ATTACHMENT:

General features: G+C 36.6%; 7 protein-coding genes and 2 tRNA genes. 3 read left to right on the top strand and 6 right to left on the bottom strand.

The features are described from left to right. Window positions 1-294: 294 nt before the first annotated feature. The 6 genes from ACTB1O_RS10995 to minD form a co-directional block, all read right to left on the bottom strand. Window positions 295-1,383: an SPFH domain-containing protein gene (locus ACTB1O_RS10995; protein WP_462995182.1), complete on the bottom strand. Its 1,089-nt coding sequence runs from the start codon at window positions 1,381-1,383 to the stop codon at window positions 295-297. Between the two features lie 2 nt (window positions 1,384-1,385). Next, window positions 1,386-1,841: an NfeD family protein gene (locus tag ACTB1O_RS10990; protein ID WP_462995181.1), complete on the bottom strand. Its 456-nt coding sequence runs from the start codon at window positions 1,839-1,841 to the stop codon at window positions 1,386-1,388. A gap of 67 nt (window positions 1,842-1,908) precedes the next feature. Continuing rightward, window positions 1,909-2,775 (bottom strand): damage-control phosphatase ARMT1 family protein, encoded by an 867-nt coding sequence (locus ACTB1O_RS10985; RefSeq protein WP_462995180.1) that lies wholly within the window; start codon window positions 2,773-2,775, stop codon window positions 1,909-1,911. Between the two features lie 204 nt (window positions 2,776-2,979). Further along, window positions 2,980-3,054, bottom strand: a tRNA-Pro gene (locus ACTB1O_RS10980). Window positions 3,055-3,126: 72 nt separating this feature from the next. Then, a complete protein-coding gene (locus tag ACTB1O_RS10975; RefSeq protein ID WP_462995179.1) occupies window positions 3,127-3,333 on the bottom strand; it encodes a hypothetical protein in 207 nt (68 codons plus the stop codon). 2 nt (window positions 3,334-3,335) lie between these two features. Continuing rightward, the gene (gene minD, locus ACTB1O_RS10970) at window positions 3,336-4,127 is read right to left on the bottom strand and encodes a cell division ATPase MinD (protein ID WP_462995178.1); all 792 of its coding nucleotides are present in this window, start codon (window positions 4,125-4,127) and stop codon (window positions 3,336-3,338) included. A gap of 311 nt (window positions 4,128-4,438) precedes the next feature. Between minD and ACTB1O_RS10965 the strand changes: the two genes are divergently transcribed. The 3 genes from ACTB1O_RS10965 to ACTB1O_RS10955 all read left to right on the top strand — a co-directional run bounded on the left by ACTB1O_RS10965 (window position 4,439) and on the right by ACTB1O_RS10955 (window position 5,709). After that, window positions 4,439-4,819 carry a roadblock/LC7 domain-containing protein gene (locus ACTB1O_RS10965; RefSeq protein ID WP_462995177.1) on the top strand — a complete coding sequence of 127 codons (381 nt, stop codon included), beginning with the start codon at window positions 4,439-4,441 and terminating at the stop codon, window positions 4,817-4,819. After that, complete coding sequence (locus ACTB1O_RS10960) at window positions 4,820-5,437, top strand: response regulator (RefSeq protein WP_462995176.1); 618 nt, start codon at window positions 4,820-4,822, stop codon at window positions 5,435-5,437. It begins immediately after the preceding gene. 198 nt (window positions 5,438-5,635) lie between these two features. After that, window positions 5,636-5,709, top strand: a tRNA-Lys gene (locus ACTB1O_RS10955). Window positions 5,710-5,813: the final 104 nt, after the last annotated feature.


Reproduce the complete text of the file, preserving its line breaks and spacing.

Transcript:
General features: G+C 36.6%; 7 protein-coding genes and 2 tRNA genes. 3 read left to right on the top strand and 6 right to left on the bottom strand.

The features are described from left to right. Window positions 1-294: 294 nt before the first annotated feature. The 6 genes from ACTB1O_RS10995 to minD form a co-directional block, all read right to left on the bottom strand. Window positions 295-1,383: an SPFH domain-containing protein gene (locus ACTB1O_RS10995; protein WP_462995182.1), complete on the bottom strand. Its 1,089-nt coding sequence runs from the start codon at window positions 1,381-1,383 to the stop codon at window positions 295-297. Between the two features lie 2 nt (window positions 1,384-1,385). Next, window positions 1,386-1,841: an NfeD family protein gene (locus tag ACTB1O_RS10990; protein ID WP_462995181.1), complete on the bottom strand. Its 456-nt coding sequence runs from the start codon at window positions 1,839-1,841 to the stop codon at window positions 1,386-1,388. A gap of 67 nt (window positions 1,842-1,908) precedes the next feature. Continuing rightward, window positions 1,909-2,775 (bottom strand): damage-control phosphatase ARMT1 family protein, encoded by an 867-nt coding sequence (locus ACTB1O_RS10985; RefSeq protein WP_462995180.1) that lies wholly within the window; start codon window positions 2,773-2,775, stop codon window positions 1,909-1,911. Between the two features lie 204 nt (window positions 2,776-2,979). Further along, window positions 2,980-3,054, bottom strand: a tRNA-Pro gene (locus ACTB1O_RS10980). Window positions 3,055-3,126: 72 nt separating this feature from the next. Then, a complete protein-coding gene (locus tag ACTB1O_RS10975; RefSeq protein ID WP_462995179.1) occupies window positions 3,127-3,333 on the bottom strand; it encodes a hypothetical protein in 207 nt (68 codons plus the stop codon). 2 nt (window positions 3,334-3,335) lie between these two features. Continuing rightward, the gene (gene minD, locus ACTB1O_RS10970) at window positions 3,336-4,127 is read right to left on the bottom strand and encodes a cell division ATPase MinD (protein ID WP_462995178.1); all 792 of its coding nucleotides are present in this window, start codon (window positions 4,125-4,127) and stop codon (window positions 3,336-3,338) included. A gap of 311 nt (window positions 4,128-4,438) precedes the next feature. Between minD and ACTB1O_RS10965 the strand changes: the two genes are divergently transcribed. The 3 genes from ACTB1O_RS10965 to ACTB1O_RS10955 all read left to right on the top strand — a co-directional run bounded on the left by ACTB1O_RS10965 (window position 4,439) and on the right by ACTB1O_RS10955 (window position 5,709). After that, window positions 4,439-4,819 carry a roadblock/LC7 domain-containing protein gene (locus ACTB1O_RS10965; RefSeq protein ID WP_462995177.1) on the top strand — a complete coding sequence of 127 codons (381 nt, stop codon included), beginning with the start codon at window positions 4,439-4,441 and terminating at the stop codon, window positions 4,817-4,819. After that, complete coding sequence (locus ACTB1O_RS10960) at window positions 4,820-5,437, top strand: response regulator (RefSeq protein WP_462995176.1); 618 nt, start codon at window positions 4,820-4,822, stop codon at window positions 5,435-5,437. It begins immediately after the preceding gene. 198 nt (window positions 5,438-5,635) lie between these two features. After that, window positions 5,636-5,709, top strand: a tRNA-Lys gene (locus ACTB1O_RS10955). Window positions 5,710-5,813: the final 104 nt, after the last annotated feature.